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The rhizon soil solution sampler (RSSS) currently is being used for in situ extraction of the soil solution for nutrient analysis of mineral soils used to produce field-grown crops. In this study, laboratory and greenhouse experiments were conducted to test the effectiveness of the RSSS for in situ solution extraction from soilless container root media and to compare an RSSS extraction method for measuring root-medium pH, electrical conductivity (EC), and NO3-N and K concentrations with that measured with the saturated media extract (SME) method. A near 1:1 correlation was found between the pH, EC, and NO3-N and K concentrations measured in the extracted solution of the RSSS and SME method in media without plants and in media from ten species grown using three water-soluble fertilizer concentrations applied by subirrigation. More testing is needed with the RSSS, perhaps using composite samples form several pots for analysis. The RSSS shows promise for nutrient extraction in container-grown crops because it is fast, nondestructive, simple, economical, and has minimal effect on the nutritional status of the medium in the pot.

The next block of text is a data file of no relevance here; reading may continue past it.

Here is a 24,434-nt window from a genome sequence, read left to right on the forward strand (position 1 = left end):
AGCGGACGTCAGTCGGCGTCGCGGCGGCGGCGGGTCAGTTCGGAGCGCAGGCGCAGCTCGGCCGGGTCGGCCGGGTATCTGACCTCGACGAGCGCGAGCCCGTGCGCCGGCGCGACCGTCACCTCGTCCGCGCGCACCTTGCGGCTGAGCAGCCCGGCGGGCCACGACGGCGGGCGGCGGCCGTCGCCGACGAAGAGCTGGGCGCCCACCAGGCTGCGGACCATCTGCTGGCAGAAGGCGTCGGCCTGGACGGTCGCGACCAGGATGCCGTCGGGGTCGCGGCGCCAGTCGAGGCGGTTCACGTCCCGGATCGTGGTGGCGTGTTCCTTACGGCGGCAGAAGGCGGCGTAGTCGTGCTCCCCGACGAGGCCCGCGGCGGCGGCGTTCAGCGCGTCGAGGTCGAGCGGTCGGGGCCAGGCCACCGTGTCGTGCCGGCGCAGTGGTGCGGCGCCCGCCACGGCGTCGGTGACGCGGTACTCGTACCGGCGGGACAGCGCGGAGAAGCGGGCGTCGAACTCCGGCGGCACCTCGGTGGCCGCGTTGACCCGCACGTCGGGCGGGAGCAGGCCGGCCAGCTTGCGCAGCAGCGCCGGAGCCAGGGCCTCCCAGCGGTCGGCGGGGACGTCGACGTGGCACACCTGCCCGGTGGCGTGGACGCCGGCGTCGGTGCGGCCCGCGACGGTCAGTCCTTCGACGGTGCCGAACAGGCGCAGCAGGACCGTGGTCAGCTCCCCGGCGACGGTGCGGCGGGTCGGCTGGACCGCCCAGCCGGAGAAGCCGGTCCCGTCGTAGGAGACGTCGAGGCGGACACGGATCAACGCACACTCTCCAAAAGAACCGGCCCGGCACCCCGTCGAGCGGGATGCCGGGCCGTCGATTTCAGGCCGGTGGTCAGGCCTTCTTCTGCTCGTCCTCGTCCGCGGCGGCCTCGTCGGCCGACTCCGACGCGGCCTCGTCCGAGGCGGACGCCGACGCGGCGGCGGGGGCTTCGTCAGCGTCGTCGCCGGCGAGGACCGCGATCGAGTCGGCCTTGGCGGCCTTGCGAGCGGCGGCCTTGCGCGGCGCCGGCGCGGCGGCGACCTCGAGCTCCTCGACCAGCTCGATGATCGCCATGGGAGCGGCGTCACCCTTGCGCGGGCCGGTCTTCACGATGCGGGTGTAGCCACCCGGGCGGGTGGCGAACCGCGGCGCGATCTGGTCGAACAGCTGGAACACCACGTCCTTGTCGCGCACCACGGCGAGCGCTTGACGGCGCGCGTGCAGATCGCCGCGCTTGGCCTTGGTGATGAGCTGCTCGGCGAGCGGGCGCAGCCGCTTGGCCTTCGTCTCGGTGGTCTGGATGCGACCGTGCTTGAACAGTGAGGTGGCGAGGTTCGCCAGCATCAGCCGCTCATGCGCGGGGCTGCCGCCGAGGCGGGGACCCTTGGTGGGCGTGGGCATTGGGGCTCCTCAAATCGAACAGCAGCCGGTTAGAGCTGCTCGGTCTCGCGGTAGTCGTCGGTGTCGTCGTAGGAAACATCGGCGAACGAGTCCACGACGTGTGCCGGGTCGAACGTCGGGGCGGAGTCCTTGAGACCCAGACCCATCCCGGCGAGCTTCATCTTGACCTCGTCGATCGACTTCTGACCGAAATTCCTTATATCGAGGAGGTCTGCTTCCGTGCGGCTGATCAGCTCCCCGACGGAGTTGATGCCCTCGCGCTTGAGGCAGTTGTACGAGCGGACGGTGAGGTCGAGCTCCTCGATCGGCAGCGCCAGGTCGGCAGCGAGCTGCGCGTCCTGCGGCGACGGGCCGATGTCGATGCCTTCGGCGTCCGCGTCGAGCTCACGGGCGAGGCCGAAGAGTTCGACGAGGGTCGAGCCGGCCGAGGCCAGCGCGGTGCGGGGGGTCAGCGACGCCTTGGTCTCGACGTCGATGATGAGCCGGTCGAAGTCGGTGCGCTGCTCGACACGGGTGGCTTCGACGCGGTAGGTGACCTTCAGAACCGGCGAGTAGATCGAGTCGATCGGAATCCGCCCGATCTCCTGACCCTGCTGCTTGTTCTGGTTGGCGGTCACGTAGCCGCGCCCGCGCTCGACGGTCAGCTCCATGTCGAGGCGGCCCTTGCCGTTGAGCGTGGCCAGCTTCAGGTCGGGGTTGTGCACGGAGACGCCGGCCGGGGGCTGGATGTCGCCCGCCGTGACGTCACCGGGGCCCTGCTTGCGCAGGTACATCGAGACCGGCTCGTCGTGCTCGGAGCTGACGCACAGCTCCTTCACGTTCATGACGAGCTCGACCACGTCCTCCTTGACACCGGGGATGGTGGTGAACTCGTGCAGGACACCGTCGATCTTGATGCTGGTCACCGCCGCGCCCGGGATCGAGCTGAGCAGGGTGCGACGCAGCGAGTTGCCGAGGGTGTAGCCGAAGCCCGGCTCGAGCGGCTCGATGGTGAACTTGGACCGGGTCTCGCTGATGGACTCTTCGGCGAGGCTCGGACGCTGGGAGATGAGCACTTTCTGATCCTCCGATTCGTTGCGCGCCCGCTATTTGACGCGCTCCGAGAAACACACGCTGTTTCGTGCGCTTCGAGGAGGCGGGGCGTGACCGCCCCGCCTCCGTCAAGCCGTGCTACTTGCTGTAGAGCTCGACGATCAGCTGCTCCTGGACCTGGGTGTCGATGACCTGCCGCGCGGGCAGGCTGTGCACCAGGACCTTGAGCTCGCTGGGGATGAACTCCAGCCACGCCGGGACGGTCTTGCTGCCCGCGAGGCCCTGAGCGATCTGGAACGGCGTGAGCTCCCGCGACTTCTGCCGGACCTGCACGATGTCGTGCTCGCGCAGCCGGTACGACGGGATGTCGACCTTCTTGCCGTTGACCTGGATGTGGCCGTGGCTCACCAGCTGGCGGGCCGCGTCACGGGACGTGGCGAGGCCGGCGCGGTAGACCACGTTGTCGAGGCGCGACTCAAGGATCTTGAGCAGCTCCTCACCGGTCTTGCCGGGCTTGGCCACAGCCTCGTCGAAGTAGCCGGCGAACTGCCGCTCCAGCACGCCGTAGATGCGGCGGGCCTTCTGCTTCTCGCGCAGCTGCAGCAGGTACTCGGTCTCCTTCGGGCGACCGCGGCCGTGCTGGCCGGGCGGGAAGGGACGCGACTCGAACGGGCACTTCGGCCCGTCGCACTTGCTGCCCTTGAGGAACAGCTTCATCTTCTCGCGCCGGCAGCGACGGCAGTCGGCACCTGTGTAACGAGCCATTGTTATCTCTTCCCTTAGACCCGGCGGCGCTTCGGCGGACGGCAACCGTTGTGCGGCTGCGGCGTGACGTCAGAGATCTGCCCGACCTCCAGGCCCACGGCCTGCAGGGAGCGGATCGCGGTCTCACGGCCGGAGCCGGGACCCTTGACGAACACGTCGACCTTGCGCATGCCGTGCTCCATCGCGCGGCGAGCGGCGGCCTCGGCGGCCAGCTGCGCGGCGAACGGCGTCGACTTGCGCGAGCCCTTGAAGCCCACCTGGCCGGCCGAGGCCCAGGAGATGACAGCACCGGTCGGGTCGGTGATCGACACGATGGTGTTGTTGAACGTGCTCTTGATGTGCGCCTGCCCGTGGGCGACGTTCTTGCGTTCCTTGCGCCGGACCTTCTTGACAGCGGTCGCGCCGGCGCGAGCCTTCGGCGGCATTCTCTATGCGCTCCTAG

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Methods for extracting growing substrate root-zone solution include the saturated media extract (SME) and the 2 water: 1 substrate (v/v) suspension, neither of which are particularly suited to bedding plant plug systems. We have developed the press extraction method (PEM) as a simple and quick alternative to these methods. The grower simply collects a representative sample of plug trays and presses the top of the plug, collecting the expelled solution. Solution pH and EC can be measured immediately and the sample then sent to an analytical laboratory for nutrient analysis. Initial experiments demonstrated that differing manual pressures did not affect solution chemical properties. The PEM then was compared to the SME and 2:1 methods over a range of fertilizer levels and with peat- and coir-based substrates. Within substrates, pH, EC, and macronutrients were similar between the PEM and the SME. The level of dilution inherent in the 2:1 method resulted in much lower EC and nutrient levels when compared to the other two methods. Further experiments compared the PEM to the SME and 2:1 on plug flats collected from several commercial greenhouses and also those grown in the research greenhouse. The wide range of bedding plant species and fertility levels tested introduced variation needed to develop regression equations and correlations to create quantitative interpretation ranges for the PEM based on previously published sufficiency ranges for the SME and 2:1.